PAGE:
Machine Learning and Pattern Recognition
Machine Learning and Pattern Recognition are aimed at understanding the mechanisms behind intelligence, interpreted as the capability of extracting knowledge from past experiences and applying it to predict future outcomes or events.
Mathematical models for Machine Learning are based on algorithms that are capable to learn from the available examples to extract a set of rules, reproducing the sophisticated ability to learn that the human mind has acquired through evolution. Beside the intrinsic theoretical interest, Machine Learning has a large number of applications in different fields, including image, sound and text recognition; life sciences, molecular genetics and medical diagnosis; relational marketing; sensors and internet of things; production systems; identification of frauds and anomalies; network complexity and graph analysis; social media analytics.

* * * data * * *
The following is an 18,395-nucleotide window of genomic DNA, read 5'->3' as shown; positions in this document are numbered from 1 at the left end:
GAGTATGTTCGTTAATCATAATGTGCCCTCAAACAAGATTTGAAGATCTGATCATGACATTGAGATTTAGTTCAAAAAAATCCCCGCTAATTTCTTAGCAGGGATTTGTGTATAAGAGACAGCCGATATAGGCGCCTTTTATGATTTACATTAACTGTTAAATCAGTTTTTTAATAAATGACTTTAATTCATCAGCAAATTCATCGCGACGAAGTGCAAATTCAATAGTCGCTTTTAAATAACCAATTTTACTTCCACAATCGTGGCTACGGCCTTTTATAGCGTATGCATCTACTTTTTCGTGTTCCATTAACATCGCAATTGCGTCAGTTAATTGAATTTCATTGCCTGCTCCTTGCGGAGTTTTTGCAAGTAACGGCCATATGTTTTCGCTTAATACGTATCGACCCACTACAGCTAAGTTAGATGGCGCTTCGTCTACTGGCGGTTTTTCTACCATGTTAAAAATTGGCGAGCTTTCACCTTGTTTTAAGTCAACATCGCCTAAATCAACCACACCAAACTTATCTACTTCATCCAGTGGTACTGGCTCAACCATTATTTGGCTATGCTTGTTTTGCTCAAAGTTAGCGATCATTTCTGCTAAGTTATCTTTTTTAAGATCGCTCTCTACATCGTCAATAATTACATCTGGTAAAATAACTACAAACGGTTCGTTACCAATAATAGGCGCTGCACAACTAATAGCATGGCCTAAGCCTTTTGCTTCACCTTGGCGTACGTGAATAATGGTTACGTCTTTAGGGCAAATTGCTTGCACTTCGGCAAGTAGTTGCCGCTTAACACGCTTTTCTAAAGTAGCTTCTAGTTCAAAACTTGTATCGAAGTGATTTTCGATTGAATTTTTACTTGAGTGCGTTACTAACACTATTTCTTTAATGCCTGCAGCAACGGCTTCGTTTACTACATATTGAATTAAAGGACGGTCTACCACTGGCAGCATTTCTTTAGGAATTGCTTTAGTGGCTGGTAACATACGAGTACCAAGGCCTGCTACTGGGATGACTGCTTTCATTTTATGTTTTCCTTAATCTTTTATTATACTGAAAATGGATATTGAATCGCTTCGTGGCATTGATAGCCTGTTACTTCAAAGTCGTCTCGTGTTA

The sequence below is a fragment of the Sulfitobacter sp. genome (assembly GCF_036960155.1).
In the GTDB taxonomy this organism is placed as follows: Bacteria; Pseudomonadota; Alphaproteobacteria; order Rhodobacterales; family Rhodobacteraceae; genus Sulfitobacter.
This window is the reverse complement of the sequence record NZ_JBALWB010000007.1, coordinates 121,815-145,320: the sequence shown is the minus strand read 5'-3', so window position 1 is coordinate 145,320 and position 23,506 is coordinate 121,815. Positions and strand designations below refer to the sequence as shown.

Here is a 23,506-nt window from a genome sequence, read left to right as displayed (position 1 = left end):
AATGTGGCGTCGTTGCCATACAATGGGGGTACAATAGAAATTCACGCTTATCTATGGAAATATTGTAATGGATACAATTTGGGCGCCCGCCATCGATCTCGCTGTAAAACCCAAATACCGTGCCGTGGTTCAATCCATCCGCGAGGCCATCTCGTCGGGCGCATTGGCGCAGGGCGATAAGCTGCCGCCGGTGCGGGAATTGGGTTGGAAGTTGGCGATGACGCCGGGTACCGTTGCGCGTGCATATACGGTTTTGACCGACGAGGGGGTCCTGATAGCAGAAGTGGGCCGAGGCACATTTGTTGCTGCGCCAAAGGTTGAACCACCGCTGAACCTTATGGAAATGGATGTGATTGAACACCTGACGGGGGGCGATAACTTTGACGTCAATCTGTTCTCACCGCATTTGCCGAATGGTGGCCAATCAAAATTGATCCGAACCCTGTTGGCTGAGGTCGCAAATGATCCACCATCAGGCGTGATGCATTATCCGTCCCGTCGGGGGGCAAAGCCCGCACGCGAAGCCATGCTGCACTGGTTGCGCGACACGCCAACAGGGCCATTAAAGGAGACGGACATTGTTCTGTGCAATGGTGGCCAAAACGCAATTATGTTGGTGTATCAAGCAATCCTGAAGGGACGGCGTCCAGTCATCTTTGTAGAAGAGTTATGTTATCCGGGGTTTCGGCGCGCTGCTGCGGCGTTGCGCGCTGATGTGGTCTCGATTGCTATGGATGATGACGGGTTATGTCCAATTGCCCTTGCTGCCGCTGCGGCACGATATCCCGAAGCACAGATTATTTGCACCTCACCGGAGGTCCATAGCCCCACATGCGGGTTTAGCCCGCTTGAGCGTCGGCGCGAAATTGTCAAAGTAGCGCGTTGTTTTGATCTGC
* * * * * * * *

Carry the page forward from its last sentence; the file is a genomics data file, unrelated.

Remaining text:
The door team is mainly focused on methods for supervised learning, based on continuous and discrete support vector machines, kernels, deep learning, neural networks, classification trees; unsupervised learning models for clustering and association rules identification.
Optimization models and methods
A large number of decision making processes arising within companies and the public administration can be cast in form of optimization models: the decision maker identifies a number of feasible actions and defines a criterion for comparing the alternative decisions, such as the total cost or the total gain.
Optimization methods allow to determine the best choice among the alternative decisions in order to minimize the cost or maximize the gain. Optimization models have been applied in a large number of situations in which a set of scarce resources have to be allocated among different activities in the most effective way. Resources can represent people, production processes, raw materials, components, money.
The door team is mainly active in developing and analyzing approximate algorithms for hard problems in mixed integer programming, combinatorial optimization, linear and convex optimization, stochastic optimization.